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Br J Cancer. 1988 Mar;57(3):259-65.

In vitro biochemical and in vivo biological studies of the uridine 'rescue' of 5-fluorouracil.

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Department of Oncology, Free University Hospital, Amsterdam, The Netherlands.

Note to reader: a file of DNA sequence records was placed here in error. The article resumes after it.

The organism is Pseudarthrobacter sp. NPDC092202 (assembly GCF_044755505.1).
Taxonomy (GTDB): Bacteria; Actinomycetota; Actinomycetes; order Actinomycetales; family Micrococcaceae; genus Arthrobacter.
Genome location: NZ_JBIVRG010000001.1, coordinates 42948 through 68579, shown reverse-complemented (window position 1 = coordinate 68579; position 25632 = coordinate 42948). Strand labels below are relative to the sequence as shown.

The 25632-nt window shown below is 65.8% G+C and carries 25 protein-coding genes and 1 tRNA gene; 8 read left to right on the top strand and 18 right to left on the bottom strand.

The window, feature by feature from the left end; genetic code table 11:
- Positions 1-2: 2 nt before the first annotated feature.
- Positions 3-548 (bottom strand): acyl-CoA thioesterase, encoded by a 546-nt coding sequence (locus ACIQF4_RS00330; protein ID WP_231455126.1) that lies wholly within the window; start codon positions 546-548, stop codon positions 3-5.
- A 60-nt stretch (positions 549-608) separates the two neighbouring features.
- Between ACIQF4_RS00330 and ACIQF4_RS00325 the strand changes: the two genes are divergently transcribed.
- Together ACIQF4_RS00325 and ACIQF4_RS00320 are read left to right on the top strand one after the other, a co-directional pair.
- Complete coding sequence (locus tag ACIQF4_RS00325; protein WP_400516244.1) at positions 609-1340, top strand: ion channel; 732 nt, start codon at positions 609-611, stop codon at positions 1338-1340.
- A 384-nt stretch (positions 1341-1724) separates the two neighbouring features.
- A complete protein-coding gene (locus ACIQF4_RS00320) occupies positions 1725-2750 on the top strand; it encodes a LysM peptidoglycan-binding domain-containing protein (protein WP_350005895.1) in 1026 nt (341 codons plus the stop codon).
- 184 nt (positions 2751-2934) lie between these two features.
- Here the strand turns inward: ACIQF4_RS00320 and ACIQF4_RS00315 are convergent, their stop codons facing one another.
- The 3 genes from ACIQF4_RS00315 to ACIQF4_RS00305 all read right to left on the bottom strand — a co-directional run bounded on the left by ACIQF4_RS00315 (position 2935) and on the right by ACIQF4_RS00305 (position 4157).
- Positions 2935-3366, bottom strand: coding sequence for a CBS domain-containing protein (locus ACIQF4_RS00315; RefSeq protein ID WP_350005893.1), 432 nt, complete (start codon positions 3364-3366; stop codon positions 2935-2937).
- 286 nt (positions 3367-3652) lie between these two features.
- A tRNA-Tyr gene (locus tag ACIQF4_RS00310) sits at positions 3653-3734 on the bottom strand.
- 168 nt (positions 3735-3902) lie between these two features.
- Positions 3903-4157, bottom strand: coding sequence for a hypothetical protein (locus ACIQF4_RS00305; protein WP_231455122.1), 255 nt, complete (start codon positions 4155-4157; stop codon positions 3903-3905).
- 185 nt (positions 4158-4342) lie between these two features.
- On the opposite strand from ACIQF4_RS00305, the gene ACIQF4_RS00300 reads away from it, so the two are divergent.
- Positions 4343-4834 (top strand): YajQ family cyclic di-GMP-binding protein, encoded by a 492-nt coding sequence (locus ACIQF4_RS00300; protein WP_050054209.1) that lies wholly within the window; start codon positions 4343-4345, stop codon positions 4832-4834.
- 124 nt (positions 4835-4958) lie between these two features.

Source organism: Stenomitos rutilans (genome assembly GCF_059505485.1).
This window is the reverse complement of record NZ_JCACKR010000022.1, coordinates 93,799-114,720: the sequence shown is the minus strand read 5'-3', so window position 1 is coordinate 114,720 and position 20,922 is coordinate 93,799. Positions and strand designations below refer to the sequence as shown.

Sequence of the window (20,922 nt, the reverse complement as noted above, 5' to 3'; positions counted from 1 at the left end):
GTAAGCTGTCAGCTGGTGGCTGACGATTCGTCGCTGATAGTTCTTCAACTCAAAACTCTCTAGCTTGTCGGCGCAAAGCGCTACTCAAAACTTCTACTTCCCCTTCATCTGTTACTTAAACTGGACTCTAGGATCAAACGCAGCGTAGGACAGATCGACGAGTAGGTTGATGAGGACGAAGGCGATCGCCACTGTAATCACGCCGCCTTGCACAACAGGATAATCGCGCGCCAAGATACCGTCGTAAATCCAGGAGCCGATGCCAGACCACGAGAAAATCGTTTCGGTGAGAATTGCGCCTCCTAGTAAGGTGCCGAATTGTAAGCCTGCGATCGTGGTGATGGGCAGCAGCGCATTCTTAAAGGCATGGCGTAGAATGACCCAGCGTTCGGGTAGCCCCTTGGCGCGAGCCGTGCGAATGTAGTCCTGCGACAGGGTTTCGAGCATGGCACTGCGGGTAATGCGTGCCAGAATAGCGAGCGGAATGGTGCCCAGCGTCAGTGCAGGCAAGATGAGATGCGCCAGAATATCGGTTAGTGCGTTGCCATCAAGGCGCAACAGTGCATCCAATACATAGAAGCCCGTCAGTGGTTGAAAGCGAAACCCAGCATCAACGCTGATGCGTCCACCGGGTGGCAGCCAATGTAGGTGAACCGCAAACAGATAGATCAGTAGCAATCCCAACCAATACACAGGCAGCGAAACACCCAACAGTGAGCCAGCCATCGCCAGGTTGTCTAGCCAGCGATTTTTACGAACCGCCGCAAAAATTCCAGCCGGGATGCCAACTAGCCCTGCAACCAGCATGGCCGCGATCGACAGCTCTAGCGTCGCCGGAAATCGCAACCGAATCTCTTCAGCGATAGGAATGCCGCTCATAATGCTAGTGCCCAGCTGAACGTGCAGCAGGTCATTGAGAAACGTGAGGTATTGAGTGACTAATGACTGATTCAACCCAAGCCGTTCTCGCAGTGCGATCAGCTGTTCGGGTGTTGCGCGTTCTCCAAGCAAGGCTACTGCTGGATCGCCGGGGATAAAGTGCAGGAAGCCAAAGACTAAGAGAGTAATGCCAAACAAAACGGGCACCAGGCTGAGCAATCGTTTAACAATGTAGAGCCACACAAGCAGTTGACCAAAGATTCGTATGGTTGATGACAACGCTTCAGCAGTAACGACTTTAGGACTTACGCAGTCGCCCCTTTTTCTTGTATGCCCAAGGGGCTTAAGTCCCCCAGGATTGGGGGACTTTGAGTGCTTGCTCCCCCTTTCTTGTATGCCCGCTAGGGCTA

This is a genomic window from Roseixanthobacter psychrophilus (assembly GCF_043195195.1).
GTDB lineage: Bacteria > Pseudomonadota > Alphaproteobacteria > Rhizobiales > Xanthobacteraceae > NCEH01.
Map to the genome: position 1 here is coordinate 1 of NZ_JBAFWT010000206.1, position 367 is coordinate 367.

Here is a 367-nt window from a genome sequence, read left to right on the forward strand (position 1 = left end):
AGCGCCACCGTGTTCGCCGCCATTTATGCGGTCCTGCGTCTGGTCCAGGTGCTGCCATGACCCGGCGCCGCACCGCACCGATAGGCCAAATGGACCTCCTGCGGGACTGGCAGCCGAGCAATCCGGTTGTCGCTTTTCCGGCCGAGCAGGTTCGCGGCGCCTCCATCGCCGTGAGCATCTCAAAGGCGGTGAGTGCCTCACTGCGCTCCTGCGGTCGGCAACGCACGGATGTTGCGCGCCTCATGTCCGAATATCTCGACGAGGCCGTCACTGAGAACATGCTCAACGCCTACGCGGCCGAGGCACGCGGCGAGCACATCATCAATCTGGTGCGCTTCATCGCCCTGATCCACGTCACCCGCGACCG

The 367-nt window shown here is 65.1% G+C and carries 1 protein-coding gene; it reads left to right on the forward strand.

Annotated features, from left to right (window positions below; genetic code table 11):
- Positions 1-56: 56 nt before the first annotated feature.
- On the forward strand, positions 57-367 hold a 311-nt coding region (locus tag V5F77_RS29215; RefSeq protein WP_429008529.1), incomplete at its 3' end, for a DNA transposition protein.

The effect of delayed uridine administration on the in vitro growth inhibitory effects of 5-fluorouracil (5FU) and on the in vivo antitumour activity and toxicity was studied. In vitro growth inhibition of the human intestinal cell lines WiDr and Intestine 407 by 3 microM 5FU could be reversed by 1.0 mM uridine; the effect was more pronounced with WiDr cells. At 0.1 mM uridine an intermediate effect was observed. Inhibition of colony formation in both cell lines could also be reversed by delayed administration of uridine at 0.1 and 1 mM. Incorporation of 5FU into RNA of WiDr cells did not proceed after addition of uridine, in contrast to Intestine 407 cells. In these cells only a partial inhibition was observed. In vivo we studied the effect of uridine on two colon carcinoma tumour lines, the 5FU sensitive Colon 38 and the relatively resistant Colon 26. 5FU was administered i.p. in a weekly schedule. With Colon 26 delayed administration of uridine (3500 mg kg-1) at 2 and 20 h after 5FU enabled us to increase the 5FU dose from 100 to 250 300mg kg-1. The combination of high-dose 5FU and uridine resulted both in a superior antitumour effect and an increase in life span. In the 5FU sensitive Colon 38 we determined whether the sensitivity to 5FU was affected by uridine. Mice were treated at the non-lethal dose of 100 mg kg-1 which inhibited tumour growth almost completely. Delayed administration of uridine did not significantly affect the antitumour effect. In non-tumour bearing mice we studied the time course of the reversal of the haematological toxicity of 5FU. The effective dose of 100 mg kg-1 induced a significant decrease in leukocytes; in combination with delayed uridine the leukopenia was less severe and recovered more rapidly. 5FU also induced a decrease in haematocrit, which could be prevented by delayed administration of uridine. In conclusion, in cell culture the reversal of 5FU cytotoxicity could be achieved at a low concentration of 0.1 mM uridine, the extent of the reversal might be related to the 5FU incorporation into RNA. In vivo the relatively resistant tumour Colon 26 could be treated with a higher dose of 5FU in the presence of uridine. The sensitivity to 5FU of the sensitive Colon 38 was not affected by delayed administration of uridine, while the haematological toxicity of 5FU was less. So, delayed administration of uridine after 5FU resulted in an improved therapeutic effect in both a relatively resistant and sensitive tumour.

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